Kenosha News: ‘Train the trainer’ sessions at Gateway get instructors up to speed on latest in indus

By James Lawson

Gateway Technical College, endeavoring to help college educators prepare students with industry-specific skills and certifications to improve their job readiness, is hosting its fourth annual National Coalition of Certification Center Leadership summit.

The first sessions started for some 270 college administrators and instructors Wednesday evening and will continue with workshops, field trips and other sessions Thursday.

They include workshops on leadership development, aviation, automotive, HVAC energy certification programs, transportation and manufacturing certification workshops.

Featured speakers include Reggie Newson, secretary of the Wisconsin Department of Workforce Development, and John Richman, president of North Dakota State College of Science.

Representatives from Kenosha’s Snap-on Inc., maker of professional tools and equipment, and Trane, an international air conditioning and heating services company, will instruct sessions where they help the educators learn what skills and information students need to know in order to improve their job readiness.

The program is designed to help administrators and educators establish or fine tune their technical education degree programs.

“We do it because we want the faculty to have the latest information in these industries,” said Debbie Davidson, Gateway’s vice president of workforce and economic development.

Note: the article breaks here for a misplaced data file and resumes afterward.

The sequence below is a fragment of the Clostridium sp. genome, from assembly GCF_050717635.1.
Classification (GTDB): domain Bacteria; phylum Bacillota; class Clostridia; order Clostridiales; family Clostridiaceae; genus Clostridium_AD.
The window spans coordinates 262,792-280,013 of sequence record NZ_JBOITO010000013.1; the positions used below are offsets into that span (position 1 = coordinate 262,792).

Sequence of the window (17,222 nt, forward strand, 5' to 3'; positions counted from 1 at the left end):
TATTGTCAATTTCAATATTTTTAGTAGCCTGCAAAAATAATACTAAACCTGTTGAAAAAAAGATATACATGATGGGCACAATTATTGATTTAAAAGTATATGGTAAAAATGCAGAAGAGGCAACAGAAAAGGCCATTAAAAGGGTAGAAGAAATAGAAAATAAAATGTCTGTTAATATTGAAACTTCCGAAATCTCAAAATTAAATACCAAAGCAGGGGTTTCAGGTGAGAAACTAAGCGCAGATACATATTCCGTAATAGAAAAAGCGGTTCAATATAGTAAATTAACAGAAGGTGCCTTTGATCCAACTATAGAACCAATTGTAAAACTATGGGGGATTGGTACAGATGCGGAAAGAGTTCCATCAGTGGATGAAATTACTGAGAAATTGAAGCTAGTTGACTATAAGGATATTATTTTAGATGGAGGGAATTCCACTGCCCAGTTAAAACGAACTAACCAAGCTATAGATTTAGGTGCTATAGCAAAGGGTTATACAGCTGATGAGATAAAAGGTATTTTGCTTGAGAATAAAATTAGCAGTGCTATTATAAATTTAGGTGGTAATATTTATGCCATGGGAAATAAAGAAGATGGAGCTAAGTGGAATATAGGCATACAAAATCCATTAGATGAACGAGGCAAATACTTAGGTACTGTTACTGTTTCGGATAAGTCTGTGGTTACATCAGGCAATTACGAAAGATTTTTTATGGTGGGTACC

“This is Snap-on saying, ‘We have a diagnostic tool, and we want students to know how to use it.’ Snap-on has trained Gateway’s instructors; now we will train other instructors how to instruct their students. You can say this is ‘Train the trainer.’”

Two-year colleges that adopt the programs will be able to prepare students with industry certification. The certificates are imbedded in the degree program, Davidson said.

Students who learn the latest industry techniques and information will have an advantage over other graduates who do not have the certification.

The goal is to design a nationwide industry specific certification program.

“The philosophy is to align with the profession so students learn the newest things about a particular industry,” Davidson said. “For example, an auto technician not only learns the fundamentals, but how to use a diagnostic tool.”

She added, “These classes are always hands-on, but this takes it to another level.”

Full article from the Kenosha News

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